Emmet Ryan penned this column for The Daily Business Post a couple days after the bj-league lifted its league-wide ban on media access for me and The Japan Times. The ban began in October 2013.

Here’s the column as it appeared on the Irish newspaper’s website, http://www.businesspost.ie,  on March 28, 2015:

SPORTS COLUMN: Persistence makes the difference

It’s no secret that the media is under increasing pressure in the modern era, but how that impacts on sports often gets forgotten.

We live in an age where players, teams, and governing bodies exert greater control over coverage. When Micheal O Muircheartaigh stepped down, Mickey Harte and Tyrone tried to exert influence over who the lead voice on RTE Radio 1’s GAA commentary was.

Player unions across many sports worldwide are trying to have more of a say in how and where they speak to the press. Governing bodies, such as FIFA, have made no secret of their own desire to push for more friendly coverage even when it wasn’t warranted.

For the most part, this isn’t a matter of conflict for the sports press. The vast majority of stories aren’t about the rights and wrongs, they aren’t in areas that are about speaking truth to powers. Sports hacks however know that when those issues arise, it is their duty to do so and they are just as capable of standing their ground.

One of the most important things most journalists hear on their way up is one older hack telling them to always remember that when they are on the phone, to ask themselves “Why is this [insert expletive of choice] lying to me?” It’s about knowing that on-one and nothing is beyond investigation.

The Japan Times is a newspaper that doesn’t need to carry such strong ethical concerns. It is an English language newspaper with a market made up either of English speaking ex-pats looking for news or Japanese people looking to improve their English, but it does. The sports section of that paper certainly doesn’t have to stick to such values — but it does with one man in particular standing strong on this front.

In October of 21013 the bj-league, one of two professional basketball leagues in Japan, barred The Japan Times from covering its games or from any access to players or personnel of the clubs involved. Japanese basketball is about as small a deal as you are thinking right now, but the action taken mattered.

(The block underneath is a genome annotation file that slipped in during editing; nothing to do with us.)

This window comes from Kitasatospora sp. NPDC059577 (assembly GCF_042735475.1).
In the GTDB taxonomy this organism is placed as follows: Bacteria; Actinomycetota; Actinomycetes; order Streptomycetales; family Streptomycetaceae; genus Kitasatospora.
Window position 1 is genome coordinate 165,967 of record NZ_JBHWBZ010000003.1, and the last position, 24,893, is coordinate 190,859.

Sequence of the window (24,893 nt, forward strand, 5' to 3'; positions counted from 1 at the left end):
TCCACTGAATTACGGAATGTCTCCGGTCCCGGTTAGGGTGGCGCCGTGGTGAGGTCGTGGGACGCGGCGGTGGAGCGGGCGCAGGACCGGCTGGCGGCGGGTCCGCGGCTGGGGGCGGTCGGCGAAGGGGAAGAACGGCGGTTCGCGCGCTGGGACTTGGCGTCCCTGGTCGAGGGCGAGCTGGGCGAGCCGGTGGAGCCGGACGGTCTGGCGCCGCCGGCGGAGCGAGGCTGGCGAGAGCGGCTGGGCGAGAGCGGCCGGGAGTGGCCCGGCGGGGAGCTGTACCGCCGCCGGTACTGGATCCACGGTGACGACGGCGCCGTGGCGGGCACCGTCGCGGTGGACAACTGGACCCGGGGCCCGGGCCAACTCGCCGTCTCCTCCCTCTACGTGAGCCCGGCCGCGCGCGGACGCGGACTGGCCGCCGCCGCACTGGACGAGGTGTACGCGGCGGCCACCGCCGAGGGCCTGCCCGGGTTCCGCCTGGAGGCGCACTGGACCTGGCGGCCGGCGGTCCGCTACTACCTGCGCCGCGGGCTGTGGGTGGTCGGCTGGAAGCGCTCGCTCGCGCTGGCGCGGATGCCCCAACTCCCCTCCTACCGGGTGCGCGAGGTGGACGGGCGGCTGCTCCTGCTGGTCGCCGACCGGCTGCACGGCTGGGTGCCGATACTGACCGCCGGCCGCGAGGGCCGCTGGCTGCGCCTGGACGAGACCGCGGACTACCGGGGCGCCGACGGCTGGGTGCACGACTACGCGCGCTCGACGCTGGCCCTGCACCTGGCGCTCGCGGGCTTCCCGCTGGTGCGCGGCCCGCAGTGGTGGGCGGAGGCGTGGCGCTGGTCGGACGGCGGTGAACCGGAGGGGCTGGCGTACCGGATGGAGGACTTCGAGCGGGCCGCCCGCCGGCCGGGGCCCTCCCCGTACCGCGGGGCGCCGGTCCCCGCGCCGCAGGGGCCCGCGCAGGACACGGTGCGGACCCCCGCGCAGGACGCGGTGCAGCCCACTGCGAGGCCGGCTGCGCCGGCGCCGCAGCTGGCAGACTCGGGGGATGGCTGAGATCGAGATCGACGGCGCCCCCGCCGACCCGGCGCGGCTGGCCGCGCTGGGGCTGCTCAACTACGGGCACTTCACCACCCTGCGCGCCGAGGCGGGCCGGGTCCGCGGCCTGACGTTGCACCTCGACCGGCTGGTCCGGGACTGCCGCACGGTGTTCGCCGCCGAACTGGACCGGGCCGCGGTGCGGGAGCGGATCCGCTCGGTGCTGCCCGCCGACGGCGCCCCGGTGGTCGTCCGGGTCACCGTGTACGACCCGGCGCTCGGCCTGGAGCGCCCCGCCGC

Edward Odeven was the reason, pure and simple, that the paper was barred by the league.

Odeven is exactly what one wants in a journalist. He’s obsessive and utterly fearless. Ever day, Odeven peppers the inboxes of journalists across the world with information on the latest happenings in the sport there even when it is distant from our minds. Recognising the issues that were affecting the sport in Japan, which led eventually to global body FIBA suspending Japan, Odeven took no prisoners and was willing to cover parts of the game that weren’t working.

This didn’t sit well with the bj-league. It expected to be covered in a certain way and Odeven was a problem. It took the ultimate sanction but Odeven and The Japan Times were unmoved. This sanction and the response led by Odeven made a tiny league on the far side of the world matter to journalists across Europe, the Americas, and wherever else Odeven’s daily missive landed.

Having cared little for the happenings there beforehand, Odeven brought the actions of the bj-league to a global audience that would listen and respond.

On 26 March 2015, the bj-league lifted its ban on The Japan Times in its entirety. It’s an obscure league you will never care about and a journalist you have never heard about, but Odeven’s stand and its success matters. He held his ground. That’s all anyone could ever ask of him.


Post-published note: Emmett Ryan can be found on Twitter: @action81